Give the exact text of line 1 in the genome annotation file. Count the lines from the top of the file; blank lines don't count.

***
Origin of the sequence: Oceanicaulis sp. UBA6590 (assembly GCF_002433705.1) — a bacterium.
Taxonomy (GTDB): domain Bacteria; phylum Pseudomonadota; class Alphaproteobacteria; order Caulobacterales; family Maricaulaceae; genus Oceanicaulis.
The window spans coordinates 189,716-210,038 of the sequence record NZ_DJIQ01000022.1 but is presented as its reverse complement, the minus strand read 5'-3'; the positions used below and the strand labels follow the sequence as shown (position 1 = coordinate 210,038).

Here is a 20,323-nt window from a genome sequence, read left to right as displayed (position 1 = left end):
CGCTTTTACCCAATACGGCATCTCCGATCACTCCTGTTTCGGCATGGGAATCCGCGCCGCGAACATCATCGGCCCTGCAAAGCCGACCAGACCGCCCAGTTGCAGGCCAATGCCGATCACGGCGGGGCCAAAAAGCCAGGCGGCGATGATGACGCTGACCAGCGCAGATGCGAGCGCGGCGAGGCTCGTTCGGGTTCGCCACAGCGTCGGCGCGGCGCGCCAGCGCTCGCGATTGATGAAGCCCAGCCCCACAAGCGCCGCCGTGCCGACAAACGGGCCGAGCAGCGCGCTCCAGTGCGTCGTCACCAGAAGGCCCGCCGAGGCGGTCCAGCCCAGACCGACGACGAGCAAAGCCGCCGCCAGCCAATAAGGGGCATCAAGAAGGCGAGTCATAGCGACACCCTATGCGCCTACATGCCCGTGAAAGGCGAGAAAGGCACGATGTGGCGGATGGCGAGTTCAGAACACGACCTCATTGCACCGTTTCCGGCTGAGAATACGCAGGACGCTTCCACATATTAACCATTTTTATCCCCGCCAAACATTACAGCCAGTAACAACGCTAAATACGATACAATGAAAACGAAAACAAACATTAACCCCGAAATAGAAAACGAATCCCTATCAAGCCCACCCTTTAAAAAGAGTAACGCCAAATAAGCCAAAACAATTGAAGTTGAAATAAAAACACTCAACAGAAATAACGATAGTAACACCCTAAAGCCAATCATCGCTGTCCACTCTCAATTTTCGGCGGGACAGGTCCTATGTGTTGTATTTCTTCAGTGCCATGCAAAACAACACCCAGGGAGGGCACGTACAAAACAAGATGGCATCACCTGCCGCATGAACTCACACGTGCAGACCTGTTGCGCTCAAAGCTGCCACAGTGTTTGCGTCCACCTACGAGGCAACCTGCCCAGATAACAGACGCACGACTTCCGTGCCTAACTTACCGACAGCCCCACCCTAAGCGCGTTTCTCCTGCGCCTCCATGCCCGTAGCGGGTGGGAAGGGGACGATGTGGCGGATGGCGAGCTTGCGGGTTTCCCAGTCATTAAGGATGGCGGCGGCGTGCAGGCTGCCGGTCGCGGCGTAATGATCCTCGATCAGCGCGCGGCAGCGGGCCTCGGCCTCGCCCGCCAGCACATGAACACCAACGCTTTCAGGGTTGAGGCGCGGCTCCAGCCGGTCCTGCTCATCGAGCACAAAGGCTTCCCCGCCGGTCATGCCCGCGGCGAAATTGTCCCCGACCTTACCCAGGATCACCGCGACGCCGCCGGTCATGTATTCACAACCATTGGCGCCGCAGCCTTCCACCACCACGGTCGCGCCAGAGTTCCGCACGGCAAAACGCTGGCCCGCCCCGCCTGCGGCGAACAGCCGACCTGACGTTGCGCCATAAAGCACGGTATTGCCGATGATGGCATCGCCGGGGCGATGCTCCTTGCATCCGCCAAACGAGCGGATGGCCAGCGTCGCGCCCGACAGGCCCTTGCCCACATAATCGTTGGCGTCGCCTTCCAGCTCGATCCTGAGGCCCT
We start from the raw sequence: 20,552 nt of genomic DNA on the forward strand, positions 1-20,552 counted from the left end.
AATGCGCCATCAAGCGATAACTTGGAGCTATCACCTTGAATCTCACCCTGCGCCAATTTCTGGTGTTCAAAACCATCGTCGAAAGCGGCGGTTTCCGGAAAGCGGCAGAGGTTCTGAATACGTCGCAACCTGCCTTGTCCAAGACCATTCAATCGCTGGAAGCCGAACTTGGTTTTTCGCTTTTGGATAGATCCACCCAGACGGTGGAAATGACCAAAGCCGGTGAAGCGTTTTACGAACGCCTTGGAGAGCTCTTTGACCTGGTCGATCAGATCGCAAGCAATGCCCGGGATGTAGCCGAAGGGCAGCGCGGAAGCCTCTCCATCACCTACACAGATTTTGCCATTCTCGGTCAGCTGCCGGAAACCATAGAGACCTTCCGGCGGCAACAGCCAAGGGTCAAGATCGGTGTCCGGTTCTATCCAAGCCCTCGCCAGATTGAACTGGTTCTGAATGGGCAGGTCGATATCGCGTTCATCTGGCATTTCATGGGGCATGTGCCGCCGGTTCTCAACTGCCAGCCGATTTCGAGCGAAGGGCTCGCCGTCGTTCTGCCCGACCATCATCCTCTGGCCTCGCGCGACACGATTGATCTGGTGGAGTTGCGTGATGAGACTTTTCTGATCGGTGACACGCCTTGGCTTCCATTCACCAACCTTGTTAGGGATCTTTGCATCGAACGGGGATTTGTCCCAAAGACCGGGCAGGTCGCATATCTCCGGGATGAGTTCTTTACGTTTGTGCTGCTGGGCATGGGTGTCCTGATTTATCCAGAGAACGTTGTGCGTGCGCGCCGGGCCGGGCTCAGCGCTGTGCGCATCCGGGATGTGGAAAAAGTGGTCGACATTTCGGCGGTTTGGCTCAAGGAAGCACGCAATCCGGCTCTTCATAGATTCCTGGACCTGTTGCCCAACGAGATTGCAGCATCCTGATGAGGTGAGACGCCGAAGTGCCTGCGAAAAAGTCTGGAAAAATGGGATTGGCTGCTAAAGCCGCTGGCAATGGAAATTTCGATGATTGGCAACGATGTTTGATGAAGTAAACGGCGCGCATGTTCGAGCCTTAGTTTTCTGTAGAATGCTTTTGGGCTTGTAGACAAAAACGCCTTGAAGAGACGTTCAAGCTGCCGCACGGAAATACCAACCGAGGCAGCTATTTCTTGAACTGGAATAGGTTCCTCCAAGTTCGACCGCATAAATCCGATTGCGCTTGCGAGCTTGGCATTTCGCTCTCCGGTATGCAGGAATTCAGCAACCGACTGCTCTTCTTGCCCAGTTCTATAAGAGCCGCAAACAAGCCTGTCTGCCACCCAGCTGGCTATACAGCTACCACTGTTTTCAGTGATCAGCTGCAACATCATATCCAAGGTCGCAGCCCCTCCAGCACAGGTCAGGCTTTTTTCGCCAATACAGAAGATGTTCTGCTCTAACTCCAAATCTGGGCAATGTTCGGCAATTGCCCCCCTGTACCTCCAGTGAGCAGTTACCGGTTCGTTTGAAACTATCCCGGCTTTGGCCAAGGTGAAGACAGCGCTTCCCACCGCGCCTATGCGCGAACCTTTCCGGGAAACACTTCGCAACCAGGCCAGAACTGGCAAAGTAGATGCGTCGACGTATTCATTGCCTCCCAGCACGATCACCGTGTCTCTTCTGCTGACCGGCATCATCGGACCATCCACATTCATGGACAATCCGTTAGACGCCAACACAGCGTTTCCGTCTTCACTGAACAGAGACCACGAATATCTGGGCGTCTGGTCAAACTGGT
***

Origin of the sequence: Oceanicaulis sp. UBA6590 (assembly GCF_002433705.1) — a bacterium.